enemy population certain war facts which the home government may wish to suppress
at all costs. We will then have the interesting experience where one government,
in order to defeat this purpose, will try to "jam" the enemy station from sending
out such propaganda by broadcasting on approximately the same wave. This would then
nullify the enemy's efforts because listeners could no longer make out what the
foreign messages were.
For communication purposes, between Army units, exceedingly short short-waves
will be used; each battalion will have its own short-wave set, which will be so
small that one man can easily carry it. In this manner it will be possible to keep
in touch with headquarters all the time. Of course, it will be argued at this point
that the enemy will hear all these messages. This is true, and it should not be
forgotten that we also hear the ones from the other side as well. This need not
disturb us, because the messages can be in special codes, so that if the enemy gets
the information they will not be much the wiser. These codes are changed quite frequently
so that the enemy cannot understand them.
However, when it is necessary to keep the messages secret, we will make use of
special directional or radio beams, which can be directed exactly the same as a
searchlight, with the assurance that the enemy cannot eavesdrop on the message.
It is to be expected that such directed beams on ultra short waves will come into
general use during the next war and, as a matter of fact, practically all armies
have experimented with the system and several have adopted ultra short waves for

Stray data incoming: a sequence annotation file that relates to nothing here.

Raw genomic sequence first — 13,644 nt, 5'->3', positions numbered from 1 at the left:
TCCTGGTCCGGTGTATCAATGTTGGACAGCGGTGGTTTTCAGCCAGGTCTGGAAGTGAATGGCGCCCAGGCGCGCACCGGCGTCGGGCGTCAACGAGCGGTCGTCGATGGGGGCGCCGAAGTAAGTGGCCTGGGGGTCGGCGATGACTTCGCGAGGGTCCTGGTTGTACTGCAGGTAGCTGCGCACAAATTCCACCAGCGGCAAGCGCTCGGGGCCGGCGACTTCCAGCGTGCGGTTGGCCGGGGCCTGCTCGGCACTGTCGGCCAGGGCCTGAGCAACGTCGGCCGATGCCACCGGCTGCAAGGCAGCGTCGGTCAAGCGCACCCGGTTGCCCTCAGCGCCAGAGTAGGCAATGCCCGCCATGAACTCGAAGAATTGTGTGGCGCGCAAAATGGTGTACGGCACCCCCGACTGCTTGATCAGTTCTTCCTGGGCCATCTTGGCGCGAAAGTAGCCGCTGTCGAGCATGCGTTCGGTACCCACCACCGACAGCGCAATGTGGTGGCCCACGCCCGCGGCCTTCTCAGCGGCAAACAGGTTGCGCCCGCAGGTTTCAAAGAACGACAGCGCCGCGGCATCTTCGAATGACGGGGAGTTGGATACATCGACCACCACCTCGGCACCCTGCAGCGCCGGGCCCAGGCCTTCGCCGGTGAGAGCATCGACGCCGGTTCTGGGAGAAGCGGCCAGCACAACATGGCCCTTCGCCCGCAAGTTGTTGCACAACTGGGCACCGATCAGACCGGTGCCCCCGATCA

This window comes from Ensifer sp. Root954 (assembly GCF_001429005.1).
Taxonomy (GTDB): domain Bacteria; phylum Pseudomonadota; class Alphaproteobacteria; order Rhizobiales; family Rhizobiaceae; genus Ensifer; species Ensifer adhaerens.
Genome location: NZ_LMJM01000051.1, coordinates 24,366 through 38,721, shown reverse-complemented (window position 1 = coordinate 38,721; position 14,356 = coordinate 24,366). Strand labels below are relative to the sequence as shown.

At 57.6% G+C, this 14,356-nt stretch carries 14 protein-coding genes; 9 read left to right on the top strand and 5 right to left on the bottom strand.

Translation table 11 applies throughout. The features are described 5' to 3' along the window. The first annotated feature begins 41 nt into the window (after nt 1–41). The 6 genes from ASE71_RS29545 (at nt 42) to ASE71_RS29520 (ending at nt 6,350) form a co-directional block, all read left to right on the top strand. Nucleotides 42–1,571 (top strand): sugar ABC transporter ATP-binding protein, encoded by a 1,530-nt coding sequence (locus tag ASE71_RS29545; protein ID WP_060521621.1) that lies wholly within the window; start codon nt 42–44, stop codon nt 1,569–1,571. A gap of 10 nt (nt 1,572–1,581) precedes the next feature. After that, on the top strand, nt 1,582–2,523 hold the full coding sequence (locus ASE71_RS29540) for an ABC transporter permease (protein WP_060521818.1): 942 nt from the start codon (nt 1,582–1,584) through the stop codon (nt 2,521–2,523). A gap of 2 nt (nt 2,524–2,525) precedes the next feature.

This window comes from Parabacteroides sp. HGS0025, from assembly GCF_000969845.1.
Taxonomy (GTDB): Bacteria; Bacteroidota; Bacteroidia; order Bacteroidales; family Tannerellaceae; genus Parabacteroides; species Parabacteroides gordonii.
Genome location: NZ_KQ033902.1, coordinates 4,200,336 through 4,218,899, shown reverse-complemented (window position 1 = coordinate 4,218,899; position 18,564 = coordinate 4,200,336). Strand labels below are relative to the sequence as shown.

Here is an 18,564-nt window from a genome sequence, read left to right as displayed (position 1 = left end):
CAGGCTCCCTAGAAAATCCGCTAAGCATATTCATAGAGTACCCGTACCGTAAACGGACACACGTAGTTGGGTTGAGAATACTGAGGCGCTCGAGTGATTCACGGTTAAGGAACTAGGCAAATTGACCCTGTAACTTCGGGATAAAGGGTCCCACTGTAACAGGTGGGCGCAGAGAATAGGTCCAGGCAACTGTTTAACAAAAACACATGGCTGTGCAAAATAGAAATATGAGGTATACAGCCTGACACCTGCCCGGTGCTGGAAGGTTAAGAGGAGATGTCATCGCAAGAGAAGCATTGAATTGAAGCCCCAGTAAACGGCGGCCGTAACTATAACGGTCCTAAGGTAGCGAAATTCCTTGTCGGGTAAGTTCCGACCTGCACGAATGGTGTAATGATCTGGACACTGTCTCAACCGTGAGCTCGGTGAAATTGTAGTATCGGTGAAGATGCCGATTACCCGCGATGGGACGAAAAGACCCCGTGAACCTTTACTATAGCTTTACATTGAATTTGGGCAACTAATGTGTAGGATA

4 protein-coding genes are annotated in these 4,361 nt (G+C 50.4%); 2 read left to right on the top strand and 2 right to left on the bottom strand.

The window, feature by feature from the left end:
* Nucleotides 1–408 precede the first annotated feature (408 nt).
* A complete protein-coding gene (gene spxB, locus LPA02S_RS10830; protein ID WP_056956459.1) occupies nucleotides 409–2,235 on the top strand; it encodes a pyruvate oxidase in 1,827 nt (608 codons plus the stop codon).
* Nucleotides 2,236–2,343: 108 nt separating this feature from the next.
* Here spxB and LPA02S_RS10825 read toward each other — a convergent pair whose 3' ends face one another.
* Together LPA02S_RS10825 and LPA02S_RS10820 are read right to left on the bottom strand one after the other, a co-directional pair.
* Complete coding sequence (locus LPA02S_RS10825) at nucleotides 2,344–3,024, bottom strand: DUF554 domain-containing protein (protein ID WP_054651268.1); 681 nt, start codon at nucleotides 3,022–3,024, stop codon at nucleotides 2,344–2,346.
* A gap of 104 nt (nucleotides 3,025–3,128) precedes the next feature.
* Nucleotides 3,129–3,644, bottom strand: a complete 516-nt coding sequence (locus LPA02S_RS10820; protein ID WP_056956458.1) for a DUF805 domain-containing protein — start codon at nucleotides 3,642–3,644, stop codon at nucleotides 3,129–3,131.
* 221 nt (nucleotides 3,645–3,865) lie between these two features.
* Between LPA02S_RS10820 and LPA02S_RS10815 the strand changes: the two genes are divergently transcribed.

The same reasoning holds true for airplanes. Here also, special equipment, whereby
an airplane can send out a sharply focused beam wave, which cannot be intercepted
by the enemy if the usual precautions are taken, will be used.
It will even be possible for outposts, where it is impossible to use telephone
wires, to employ short waves for communication purposes to the rear. Short-wave
sets have already been designed which can be carried on the back of any soldier.
These are usually small battery operated affairs that weigh a fraction of a pound.
The operator finds it easy to direct the micro wave back to his own lines, so that
the enemy cannot intercept the message. This is also done by special beam-reflector
These ultra short waves will also be used where small mines, planted in the soil,
can be hidden at strategic points, bridge approaches, etc., ammunition dumps, and
wherever necessary. By a special combination impulse, the mine can be exploded at
any time, although a special formation of signals are necessary before this can
be accomplished. No wires are used, and the destruction can be effected especially
during the retreat of troops in order to hamper the movements of the enemy.
There are, of course, hundreds of other uses of short waves for warfare purposes,
many of which are secret and about which little or no publicity has, as yet, been
Posted September 1, 2020(original 8/10/ 2015)